Drug That Prevents Mother-to-Infant HIV Transmission May Cause Developmental Effects


Children of mothers who took atazanavir showed slightly decreased scores on language and social-emotional development.

A drug commonly used to prevent HIV transmission during pregnancy may carry significant developmental effects on infants, according to a recent study.

Published in the journal AIDS, the study reported that the antiretroviral (ARV) drug atazanavir — a protease inhibitor – may slightly diminish language and social-emotional development scores compared with regimens that did not contain atazanavir.

Researchers from the Pediatric HIV/AIDS Cohort Study (PHACS) examined data from 917 infants who have HIV positive mothers, but who did not get the infection themselves. All of the infants’ mothers had been required to take ARV therapy in order to reduce the risk of HIV transmission.

Infants who were approximately 1-years-old were given 5 standard tests called the Bayley Scales of Infant and Toddler Development-Third Edition (Bayley III) that would assess their developmental skill level.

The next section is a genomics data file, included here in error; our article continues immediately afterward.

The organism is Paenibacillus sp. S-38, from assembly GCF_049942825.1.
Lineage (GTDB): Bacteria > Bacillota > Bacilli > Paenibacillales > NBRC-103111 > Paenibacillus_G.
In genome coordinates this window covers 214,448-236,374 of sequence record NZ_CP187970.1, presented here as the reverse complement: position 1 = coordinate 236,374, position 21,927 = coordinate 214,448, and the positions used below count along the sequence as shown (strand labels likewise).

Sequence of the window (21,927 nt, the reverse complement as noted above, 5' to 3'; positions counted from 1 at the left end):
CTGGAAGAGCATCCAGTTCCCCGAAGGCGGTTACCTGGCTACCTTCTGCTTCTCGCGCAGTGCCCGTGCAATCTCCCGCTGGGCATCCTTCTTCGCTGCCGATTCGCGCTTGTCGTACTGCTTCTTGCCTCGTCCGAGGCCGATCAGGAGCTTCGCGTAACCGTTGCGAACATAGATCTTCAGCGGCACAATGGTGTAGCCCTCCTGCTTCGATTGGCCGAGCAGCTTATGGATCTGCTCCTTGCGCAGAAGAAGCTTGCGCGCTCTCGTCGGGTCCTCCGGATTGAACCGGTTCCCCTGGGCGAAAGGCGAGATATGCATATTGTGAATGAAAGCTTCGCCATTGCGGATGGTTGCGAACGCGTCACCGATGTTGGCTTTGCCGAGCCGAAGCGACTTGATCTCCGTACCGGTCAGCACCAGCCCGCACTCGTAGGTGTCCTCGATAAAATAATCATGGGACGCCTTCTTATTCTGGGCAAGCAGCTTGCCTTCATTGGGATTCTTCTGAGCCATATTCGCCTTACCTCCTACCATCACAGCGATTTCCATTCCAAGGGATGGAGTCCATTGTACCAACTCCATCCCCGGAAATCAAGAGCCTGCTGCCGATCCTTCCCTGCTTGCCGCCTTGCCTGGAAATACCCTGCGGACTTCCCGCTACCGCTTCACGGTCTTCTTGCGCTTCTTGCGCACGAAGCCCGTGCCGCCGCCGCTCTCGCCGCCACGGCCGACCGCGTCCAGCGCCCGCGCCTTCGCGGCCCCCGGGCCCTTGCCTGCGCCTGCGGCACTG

Researchers took the scores and compared the 167 infants whose mothers took atazanavir versus 750 infants whose mothers did not.

The results of the study showed that mothers administered atazanavir had infants with lower language development scores. This was also true for infants with mothers that initiated atazanavir during the first trimester and during the second or third trimester of pregnancy.

Researchers also found that social-emotional development scores were lower for infants whose mothers took atazanavir. These differences were only significant when the mothers initiated ARV during the second of third semester only.

This is most likely due to women who began the regimen during their first trimester and then switched to a different ARV regimen later in their pregnancy.

In the tests for cognitive, motor, and adaptive behavior, there were similar results for infants exposed to atazanavir compared with unexposed infants. The average scores in all the subscales on the Bayley III test were within the normal range.

Although the differences in scores for language and social-emotional development were small, it was still significant. In fact, it was found that in the atazanavir group the language score was 3 points lower in comparison with the average subscale score of 93. The social-emotional score was 5 points lower compared with the average score of 100.

“(These differences) may not have large clinical implications, but they add another risk to the constellation of existing biological and socio-environmental risk factors to which these children are often exposed," said researcher Ellen C. Caniglia, ScD.

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